Amazon Plans to Stream TV, Movies— for Free
And likely launch a Roku-like streaming box next week
By Neal Colgrass, Newser Staff
Posted Mar 27, 2014 4:55 PM CDT
Jeff Bezos, CEO of Amazon.com, poses for a photo Tuesday, Sept. 24, 2013, with the 8.9-inch version of the new Amazon Kindle HDX tablet computer in Seattle.    (AP Photo/Ted S. Warren)

(Newser) – YouTube and Netflix, watch your back: Amazon plans to stream video content for free and rise among the ranks of multimedia power players, sources tell the Wall Street Journal. If it happens, the project will include original series like Betas as well as licensed programming that Amazon could tie to its retail website (shoppers looking for Bruce Springsteen CDs might watch the video for "Born in the USA," say). The service would run on ad dollars and try to entice people into paying $99 annually for Prime, which currently offers unlimited video streaming.

Other evidence something's up: Amazon paid about $1 billion last year for content and original programming, and plans to launch something new next week—likely the Roku-like box it's been building since 2012, GigaOm reports. The device will offer Prime video along with apps like Netflix and Hulu Plus, and possibly games (Amazon has been designing a wireless game controller, after all). The box may even include free streaming, but if that reduces the value of Prime, Amazon "would risk losing Prime customers," a TV analyst tells USA Today. "After all, it just raised the price."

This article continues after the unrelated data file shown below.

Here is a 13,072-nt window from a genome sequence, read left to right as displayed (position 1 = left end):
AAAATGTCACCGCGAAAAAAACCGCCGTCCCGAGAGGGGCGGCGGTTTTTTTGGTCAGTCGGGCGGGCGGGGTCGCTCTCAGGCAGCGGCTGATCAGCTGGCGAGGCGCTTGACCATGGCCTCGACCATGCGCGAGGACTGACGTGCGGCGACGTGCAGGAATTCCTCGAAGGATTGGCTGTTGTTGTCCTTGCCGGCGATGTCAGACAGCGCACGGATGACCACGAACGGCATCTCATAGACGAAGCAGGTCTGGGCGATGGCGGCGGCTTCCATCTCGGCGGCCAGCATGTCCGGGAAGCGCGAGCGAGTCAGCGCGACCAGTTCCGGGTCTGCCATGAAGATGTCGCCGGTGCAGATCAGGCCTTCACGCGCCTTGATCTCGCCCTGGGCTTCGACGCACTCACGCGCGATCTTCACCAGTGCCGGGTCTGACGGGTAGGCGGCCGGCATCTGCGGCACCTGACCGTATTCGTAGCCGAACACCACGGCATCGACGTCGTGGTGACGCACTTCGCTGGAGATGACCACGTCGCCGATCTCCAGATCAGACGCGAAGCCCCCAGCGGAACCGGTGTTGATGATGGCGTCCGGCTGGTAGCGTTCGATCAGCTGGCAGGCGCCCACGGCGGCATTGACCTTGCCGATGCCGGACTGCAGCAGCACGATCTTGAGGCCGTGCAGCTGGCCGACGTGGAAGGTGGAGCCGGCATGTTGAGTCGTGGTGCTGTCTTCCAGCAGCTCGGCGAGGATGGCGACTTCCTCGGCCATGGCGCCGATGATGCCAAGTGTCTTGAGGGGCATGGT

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Showing 3 of 15 comments
jgarbuz
Apr 1, 2014 6:58 PM CDT
So it will be another Hulu. Competition for quality content will only increase meaning that you'll need to get two or three services to get the decent content, as it will be split up.
txmx05@juno.com
Mar 28, 2014 5:28 AM CDT
Another monopoly being cultivated by Wall st and Washington.
FarmerMichael
Mar 27, 2014 11:51 PM CDT
Amazon is a bit of a challenge...on the 26th, a whole bunch of shows that were available to Prime subscribers free turned into $1.99 a show items. Pain in the ass. No notice. No way of knowing what they will do. At least Netflix lets you see a bar that says you have a couple weeks left to view the series you are working one's way through.